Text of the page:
Santa Monica Airport (File photo)

What’s the Santa Monica Airport going to look like on July 1?

Probably pretty similar to how it’ll look on June 30.

A key agreement between City Hall and the Federal Aviation Administration (FAA) expires between those dates but City Council voted unanimously early Wednesday morning to move forward cautiously.

More than 125 members of the public signed up to speak and council heard more than three hours of public testimony, which kicked off with more pro-airport speakers and then shifted toward more anti-airport neighbors.

Council rejected a recommendation from city attorneys that they consider a 2016 ballot measure focused on the future of the airport, saying it would cloud this issue with outside money and contention, as was the case during last year’s SMO ballot measures.

They agreed with the city attorneys’ rejection of an Airport Commission-crafted emissions ordinance, which would have outlawed aircraft that don’t meet set emission standards. City attorneys doubted the ordinance would hold up in court and instead suggested that council direct city officials to negotiate better environmental standards with lessees who, for instance, sell fuel at the airport.

The leases were the center of debate on Tuesday. Artists at the airport came out in large numbers, asking for stable, long-term leases.

The Airport Commission had asked that all leases lengths remain month-to-month until the future of the airport is settled. City attorneys noted that litigation is ongoing and likely to continue.

Councilmember Sue Himmelrich and Mayor Pro Tempore Tony Vazquez initially supported a motion that would have honored the commission’s recommendation but they found themselves in the minority.

“I am concerned that we spent a long time building up these non-aviation tenants, including the cultural and arts uses, and including some of the valuable local businesses and, while I think the month-to-month might be a nice symbolic gesture — I think it is indicative of our long-term aspirations for the airport — I don’t see it as doing anything really substantive,” said Councilmember Ted Winterer. “I think we run a much greater risk of driving away the tenancies we would like keep rather than the ones that we might not be inclined to preserve long-term.”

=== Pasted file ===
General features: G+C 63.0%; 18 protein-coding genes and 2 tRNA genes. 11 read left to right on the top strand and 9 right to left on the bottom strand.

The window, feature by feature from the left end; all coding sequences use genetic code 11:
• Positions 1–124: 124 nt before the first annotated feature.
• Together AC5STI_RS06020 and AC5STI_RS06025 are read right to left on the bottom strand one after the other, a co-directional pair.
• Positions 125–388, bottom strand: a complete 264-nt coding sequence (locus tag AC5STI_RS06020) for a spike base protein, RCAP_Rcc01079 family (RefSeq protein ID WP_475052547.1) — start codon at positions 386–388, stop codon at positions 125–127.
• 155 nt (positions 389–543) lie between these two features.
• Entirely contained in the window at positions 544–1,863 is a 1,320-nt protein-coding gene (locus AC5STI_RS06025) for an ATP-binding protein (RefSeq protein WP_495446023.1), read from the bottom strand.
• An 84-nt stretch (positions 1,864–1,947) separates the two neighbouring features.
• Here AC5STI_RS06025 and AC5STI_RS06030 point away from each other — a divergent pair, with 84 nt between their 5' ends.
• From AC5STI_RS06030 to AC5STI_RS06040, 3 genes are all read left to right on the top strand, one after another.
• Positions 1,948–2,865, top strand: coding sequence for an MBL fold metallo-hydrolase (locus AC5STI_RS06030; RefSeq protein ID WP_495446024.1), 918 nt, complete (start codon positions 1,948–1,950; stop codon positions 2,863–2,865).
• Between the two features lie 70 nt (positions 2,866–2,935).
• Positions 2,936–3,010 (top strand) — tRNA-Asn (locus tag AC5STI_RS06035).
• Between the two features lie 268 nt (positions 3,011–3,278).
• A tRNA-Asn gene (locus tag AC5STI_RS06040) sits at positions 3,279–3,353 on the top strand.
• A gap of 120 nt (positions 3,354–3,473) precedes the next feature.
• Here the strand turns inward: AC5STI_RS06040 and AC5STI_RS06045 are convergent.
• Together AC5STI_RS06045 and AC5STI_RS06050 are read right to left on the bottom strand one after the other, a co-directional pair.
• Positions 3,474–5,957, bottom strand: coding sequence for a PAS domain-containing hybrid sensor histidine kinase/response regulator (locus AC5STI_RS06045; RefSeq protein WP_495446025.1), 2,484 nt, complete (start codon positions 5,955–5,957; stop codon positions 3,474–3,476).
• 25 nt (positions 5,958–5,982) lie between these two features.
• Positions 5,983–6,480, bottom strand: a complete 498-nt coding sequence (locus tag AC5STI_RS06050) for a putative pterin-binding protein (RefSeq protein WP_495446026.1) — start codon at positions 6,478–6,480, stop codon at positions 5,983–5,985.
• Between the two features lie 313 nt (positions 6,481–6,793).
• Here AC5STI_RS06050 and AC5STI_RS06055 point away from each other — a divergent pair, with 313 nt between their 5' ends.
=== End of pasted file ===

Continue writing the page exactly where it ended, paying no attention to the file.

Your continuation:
Mayor Kevin McKeown suggested that the airport be viewed as three separate parcels governed by different and shifting rules.

The non-aviation parcel, as council calls it, is south of Airport Avenue and was released from aviation use in 1984. Some aviation tenants have remained on that land because the soon-expiring 1984 agreement required a set amount of tie-down space airport-wide, McKeown said, and that land was the only place where they could stick it.

“If we treat the non-aviation parcel after June 30 as being truly a non-aviation parcel, we can negotiate the leases we need to at market rate … without having to be too concerned about whether that is equitable vis-√†-vis aviation uses on aviation land,” he said. “It’s a whole different situation.”

City Hall will have greater control of the quitclaim parcel on the west side of the airport on July 1.

“The quitclaim parcel is kind of in the middle of the two, in my mind, because while it is an aviation parcel, it is a parcel that we believe will be under our control sooner rather than later,” McKeown said, “and, to my mind, it wouldn’t make sense to enter into any long-term lease in any of the properties on that parcel. That, I would keep at month-to-month.”

City Hall will have the least control over the parcel that was transferred in a 1948 agreement.

“If we were to go to month-to-month we would lose some of the good things that are there and not really gain any benefit on the things that we may think are less desirable on that land,” McKeown said. “So it might make sense to go ahead and do the leases there.”

Ultimately, council agreed to these basic premises.

City officials will negotiate leases that may be longer for non-aviation tenants — like arts spaces and restaurants — on the non-aviation parcel.

City officials will negotiate leases ending on July 1, 2018 on the 1948 parcel.

Properties on the western parcel will stay month-to-month.

All leases will go up to market rate, although the definition of market rate is apparently under dispute.

Council also directed city officials to push for recreational uses to take over the non-aviation parcel as soon as possible.

The two conflicting and oft-repeated idioms of the night were “throwing the baby out with bath water” and “kicking the can down the road.”

Arts tenants, in particular, framed themselves as the “babies”, potentially having to close up shop thanks to tougher leasing policies meant to oust “bath water” aviation tenants.

Staunch airport opponents framed near-inevitable litigation resulting from aggressive anti-airport measures as the can getting the boot. They claim that because City Hall has known about the expiring agreements for nearly three decades, they should have been ready to make bigger changes on July 1.

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